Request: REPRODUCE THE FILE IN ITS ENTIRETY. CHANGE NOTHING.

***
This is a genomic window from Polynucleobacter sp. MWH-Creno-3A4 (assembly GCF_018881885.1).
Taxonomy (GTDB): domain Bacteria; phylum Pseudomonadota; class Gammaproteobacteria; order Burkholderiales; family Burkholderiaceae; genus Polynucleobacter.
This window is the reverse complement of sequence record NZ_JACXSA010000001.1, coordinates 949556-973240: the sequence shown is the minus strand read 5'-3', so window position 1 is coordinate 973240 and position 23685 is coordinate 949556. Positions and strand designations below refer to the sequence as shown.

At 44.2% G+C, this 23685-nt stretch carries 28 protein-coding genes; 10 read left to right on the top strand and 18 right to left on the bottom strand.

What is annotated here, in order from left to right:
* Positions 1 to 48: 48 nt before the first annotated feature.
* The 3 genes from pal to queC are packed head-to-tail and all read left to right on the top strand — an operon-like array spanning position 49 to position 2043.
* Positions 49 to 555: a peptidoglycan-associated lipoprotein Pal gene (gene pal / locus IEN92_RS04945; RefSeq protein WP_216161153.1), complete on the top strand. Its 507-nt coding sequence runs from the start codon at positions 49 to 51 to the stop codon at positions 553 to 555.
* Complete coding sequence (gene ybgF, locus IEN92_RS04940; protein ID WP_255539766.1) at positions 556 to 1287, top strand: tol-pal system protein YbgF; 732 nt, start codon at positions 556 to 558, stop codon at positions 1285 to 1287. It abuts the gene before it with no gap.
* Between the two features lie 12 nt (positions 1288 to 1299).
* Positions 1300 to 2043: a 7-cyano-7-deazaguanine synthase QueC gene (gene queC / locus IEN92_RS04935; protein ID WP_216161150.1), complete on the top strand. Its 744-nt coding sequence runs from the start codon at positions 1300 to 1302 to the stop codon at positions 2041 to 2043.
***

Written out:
This is a genomic window from Polynucleobacter sp. MWH-Creno-3A4 (assembly GCF_018881885.1).
Taxonomy (GTDB): domain Bacteria; phylum Pseudomonadota; class Gammaproteobacteria; order Burkholderiales; family Burkholderiaceae; genus Polynucleobacter.
This window is the reverse complement of sequence record NZ_JACXSA010000001.1, coordinates 949556-973240: the sequence shown is the minus strand read 5'-3', so window position 1 is coordinate 973240 and position 23685 is coordinate 949556. Positions and strand designations below refer to the sequence as shown.

At 44.2% G+C, this 23685-nt stretch carries 28 protein-coding genes; 10 read left to right on the top strand and 18 right to left on the bottom strand.

What is annotated here, in order from left to right:
* Positions 1 to 48: 48 nt before the first annotated feature.
* The 3 genes from pal to queC are packed head-to-tail and all read left to right on the top strand — an operon-like array spanning position 49 to position 2043.
* Positions 49 to 555: a peptidoglycan-associated lipoprotein Pal gene (gene pal / locus IEN92_RS04945; RefSeq protein WP_216161153.1), complete on the top strand. Its 507-nt coding sequence runs from the start codon at positions 49 to 51 to the stop codon at positions 553 to 555.
* Complete coding sequence (gene ybgF, locus IEN92_RS04940; protein ID WP_255539766.1) at positions 556 to 1287, top strand: tol-pal system protein YbgF; 732 nt, start codon at positions 556 to 558, stop codon at positions 1285 to 1287. It abuts the gene before it with no gap.
* Between the two features lie 12 nt (positions 1288 to 1299).
* Positions 1300 to 2043: a 7-cyano-7-deazaguanine synthase QueC gene (gene queC / locus IEN92_RS04935; protein ID WP_216161150.1), complete on the top strand. Its 744-nt coding sequence runs from the start codon at positions 1300 to 1302 to the stop codon at positions 2041 to 2043.